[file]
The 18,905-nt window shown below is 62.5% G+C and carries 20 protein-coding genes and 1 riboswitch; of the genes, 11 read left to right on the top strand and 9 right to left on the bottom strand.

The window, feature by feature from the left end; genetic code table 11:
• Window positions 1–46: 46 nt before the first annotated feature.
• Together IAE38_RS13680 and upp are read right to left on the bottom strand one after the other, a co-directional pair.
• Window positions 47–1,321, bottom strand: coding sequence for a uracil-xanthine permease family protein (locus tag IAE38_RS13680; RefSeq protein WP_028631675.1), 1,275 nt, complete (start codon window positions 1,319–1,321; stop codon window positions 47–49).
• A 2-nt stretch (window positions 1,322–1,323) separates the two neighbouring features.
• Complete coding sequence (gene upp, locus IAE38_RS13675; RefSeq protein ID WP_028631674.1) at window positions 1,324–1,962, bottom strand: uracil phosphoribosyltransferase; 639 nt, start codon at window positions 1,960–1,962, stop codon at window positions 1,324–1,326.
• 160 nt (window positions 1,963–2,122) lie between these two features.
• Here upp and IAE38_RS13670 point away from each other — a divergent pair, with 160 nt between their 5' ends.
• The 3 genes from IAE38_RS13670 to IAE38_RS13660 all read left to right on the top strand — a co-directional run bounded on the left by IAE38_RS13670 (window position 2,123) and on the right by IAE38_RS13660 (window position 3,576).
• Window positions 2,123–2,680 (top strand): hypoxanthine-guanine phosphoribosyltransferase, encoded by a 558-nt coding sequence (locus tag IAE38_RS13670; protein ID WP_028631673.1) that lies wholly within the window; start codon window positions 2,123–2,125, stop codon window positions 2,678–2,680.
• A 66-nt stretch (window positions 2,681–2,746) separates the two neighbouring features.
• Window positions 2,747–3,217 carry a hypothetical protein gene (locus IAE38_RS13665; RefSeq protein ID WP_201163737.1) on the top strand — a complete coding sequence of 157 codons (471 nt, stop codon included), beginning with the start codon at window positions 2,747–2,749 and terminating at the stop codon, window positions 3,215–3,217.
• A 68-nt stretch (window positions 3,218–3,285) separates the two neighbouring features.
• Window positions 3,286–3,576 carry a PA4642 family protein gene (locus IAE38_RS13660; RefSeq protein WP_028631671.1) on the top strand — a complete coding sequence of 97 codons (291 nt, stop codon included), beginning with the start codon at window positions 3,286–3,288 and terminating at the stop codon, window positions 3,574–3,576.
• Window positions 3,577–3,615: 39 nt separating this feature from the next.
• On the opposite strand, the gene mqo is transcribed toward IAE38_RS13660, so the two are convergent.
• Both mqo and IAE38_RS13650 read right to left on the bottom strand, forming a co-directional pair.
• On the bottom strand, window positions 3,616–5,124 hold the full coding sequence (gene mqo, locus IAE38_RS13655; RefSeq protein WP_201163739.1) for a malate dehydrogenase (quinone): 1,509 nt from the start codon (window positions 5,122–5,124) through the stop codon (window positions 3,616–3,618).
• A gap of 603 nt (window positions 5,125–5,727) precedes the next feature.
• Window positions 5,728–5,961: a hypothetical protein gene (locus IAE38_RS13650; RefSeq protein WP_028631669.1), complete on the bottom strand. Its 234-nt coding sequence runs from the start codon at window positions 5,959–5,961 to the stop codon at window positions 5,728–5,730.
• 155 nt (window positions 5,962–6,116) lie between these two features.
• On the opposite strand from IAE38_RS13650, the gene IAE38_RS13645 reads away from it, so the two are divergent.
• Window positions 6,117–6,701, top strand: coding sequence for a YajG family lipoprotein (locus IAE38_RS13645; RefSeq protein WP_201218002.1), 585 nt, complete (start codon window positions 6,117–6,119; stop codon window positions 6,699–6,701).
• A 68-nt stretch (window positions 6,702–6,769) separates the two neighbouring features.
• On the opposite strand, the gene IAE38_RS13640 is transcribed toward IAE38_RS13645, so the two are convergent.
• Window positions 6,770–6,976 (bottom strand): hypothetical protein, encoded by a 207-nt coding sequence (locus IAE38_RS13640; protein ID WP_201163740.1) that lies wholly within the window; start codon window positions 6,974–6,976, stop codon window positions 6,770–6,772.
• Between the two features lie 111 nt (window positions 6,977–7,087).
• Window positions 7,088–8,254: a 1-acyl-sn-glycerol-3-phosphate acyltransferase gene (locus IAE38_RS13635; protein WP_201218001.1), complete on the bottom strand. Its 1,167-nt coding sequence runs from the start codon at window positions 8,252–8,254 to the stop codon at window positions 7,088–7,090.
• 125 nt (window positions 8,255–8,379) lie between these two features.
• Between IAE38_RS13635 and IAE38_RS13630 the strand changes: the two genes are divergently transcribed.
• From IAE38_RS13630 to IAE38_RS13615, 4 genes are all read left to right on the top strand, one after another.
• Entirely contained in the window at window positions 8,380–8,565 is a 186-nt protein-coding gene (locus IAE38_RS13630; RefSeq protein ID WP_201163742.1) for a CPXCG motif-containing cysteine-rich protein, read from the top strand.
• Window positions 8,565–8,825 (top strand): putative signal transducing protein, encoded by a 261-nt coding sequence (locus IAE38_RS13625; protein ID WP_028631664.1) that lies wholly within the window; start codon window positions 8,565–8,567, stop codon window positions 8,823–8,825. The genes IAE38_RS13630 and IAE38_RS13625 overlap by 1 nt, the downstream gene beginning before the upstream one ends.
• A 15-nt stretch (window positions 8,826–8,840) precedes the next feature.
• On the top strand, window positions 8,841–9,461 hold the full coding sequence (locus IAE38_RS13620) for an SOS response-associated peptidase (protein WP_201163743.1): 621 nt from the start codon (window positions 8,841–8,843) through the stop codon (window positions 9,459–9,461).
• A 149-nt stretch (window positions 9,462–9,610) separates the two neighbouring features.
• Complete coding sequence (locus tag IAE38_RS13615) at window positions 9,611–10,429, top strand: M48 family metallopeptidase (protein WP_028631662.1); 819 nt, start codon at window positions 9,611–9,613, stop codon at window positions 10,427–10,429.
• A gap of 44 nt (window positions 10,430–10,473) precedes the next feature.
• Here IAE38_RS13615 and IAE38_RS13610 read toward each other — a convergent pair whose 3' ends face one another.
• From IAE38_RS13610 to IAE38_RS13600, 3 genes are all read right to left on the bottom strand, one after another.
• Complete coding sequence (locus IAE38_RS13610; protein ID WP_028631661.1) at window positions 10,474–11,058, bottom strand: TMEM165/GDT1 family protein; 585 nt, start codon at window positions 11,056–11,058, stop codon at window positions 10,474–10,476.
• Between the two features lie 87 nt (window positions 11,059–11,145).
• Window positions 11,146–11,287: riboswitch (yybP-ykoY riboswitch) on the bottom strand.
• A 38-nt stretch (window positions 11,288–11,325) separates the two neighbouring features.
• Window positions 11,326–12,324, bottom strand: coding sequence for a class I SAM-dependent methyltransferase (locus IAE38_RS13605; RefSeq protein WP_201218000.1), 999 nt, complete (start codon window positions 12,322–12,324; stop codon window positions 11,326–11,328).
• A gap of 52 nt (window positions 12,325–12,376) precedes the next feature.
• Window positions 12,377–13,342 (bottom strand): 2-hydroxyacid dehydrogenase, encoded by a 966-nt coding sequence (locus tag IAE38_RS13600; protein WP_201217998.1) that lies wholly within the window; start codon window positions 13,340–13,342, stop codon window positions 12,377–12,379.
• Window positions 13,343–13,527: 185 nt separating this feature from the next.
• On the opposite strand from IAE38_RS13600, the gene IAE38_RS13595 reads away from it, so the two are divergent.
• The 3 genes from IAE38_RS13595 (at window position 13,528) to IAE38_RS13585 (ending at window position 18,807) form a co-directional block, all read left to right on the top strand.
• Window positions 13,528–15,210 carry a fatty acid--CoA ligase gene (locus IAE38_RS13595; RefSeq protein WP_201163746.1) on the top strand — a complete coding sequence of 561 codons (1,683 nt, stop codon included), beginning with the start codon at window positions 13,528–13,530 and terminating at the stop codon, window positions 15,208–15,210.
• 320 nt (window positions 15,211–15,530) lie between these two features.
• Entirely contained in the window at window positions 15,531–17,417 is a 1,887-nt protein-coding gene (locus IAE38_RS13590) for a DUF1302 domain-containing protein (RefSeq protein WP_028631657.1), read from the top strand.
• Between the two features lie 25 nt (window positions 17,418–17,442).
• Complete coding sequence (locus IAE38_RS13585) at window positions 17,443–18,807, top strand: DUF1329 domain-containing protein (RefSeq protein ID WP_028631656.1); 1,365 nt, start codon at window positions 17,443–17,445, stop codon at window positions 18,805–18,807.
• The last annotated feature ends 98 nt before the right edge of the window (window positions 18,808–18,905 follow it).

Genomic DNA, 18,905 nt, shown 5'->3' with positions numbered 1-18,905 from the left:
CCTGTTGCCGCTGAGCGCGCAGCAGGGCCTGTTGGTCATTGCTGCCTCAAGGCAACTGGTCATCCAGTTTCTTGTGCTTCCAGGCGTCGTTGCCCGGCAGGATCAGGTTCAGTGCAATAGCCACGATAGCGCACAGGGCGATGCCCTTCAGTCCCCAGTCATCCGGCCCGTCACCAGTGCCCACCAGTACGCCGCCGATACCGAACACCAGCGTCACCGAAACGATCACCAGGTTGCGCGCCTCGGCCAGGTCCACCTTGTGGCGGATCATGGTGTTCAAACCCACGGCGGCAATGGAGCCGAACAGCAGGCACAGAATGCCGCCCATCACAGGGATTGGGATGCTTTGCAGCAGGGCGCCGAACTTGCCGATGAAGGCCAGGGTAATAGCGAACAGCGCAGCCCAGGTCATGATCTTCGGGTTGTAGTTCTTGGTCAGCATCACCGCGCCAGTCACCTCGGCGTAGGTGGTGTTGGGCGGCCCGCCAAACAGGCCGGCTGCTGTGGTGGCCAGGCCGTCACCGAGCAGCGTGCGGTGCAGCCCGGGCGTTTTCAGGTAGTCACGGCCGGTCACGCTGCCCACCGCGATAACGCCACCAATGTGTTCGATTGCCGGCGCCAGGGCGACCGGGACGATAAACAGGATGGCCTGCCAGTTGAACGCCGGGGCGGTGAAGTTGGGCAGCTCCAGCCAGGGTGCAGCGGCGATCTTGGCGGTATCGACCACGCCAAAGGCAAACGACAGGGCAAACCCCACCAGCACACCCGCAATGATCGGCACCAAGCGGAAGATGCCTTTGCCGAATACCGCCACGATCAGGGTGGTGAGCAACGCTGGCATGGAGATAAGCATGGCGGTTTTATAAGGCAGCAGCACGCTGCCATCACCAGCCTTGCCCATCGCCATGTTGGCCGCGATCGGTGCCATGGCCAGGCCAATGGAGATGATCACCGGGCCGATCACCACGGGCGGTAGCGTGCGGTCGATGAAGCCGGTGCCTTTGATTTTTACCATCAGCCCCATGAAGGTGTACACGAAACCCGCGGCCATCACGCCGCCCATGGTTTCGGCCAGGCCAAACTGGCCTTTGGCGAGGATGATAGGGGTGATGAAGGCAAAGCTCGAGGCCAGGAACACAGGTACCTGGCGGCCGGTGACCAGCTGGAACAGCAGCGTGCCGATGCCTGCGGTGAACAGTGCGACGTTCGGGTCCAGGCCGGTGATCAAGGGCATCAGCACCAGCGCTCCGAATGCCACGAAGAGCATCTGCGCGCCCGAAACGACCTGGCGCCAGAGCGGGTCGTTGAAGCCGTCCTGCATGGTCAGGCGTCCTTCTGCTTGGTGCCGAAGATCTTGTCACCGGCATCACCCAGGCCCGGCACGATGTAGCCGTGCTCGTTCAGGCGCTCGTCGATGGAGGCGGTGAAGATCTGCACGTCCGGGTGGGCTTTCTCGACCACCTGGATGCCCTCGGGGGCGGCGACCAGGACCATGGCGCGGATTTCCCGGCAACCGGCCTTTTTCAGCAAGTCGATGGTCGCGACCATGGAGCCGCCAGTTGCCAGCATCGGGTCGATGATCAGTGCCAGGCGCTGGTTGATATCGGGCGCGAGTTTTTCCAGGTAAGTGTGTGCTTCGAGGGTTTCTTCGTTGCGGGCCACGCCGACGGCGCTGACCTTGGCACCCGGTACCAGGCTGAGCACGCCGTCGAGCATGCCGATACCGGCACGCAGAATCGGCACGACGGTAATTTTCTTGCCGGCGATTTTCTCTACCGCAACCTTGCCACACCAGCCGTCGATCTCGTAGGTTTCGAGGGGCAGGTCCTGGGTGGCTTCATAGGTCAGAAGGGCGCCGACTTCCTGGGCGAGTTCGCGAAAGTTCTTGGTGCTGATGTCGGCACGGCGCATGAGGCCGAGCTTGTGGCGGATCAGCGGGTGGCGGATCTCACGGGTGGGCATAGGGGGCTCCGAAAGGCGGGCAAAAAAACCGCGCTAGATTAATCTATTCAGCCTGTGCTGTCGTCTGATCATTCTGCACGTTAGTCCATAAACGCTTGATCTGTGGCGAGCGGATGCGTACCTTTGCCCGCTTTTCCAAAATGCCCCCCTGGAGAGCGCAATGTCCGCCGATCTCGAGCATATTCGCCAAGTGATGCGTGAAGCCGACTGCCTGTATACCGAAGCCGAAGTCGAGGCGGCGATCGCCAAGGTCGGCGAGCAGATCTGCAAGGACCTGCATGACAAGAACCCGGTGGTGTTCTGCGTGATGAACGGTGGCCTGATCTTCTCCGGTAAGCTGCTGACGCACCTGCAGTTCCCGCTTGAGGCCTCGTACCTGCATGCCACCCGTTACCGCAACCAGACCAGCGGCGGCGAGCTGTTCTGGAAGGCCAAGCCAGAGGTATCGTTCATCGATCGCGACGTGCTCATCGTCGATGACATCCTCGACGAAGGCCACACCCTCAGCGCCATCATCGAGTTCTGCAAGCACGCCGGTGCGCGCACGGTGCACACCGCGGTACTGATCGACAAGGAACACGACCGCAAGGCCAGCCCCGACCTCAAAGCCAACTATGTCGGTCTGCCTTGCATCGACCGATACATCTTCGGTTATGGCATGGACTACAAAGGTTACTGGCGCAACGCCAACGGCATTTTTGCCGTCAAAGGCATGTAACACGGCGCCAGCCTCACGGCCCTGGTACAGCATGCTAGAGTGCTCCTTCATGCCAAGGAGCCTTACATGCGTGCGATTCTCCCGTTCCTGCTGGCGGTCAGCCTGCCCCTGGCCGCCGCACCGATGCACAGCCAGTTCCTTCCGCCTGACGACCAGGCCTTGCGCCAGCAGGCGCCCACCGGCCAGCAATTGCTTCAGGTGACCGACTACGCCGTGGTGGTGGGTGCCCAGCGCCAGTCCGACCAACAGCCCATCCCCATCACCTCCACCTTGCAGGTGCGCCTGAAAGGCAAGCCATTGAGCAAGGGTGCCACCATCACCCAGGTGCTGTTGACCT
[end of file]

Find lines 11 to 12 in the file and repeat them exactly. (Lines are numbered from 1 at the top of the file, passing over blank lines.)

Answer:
• Window positions 2,123–2,680 (top strand): hypoxanthine-guanine phosphoribosyltransferase, encoded by a 558-nt coding sequence (locus tag IAE38_RS13670; protein ID WP_028631673.1) that lies wholly within the window; start codon window positions 2,123–2,125, stop codon window positions 2,678–2,680.
• A 66-nt stretch (window positions 2,681–2,746) separates the two neighbouring features.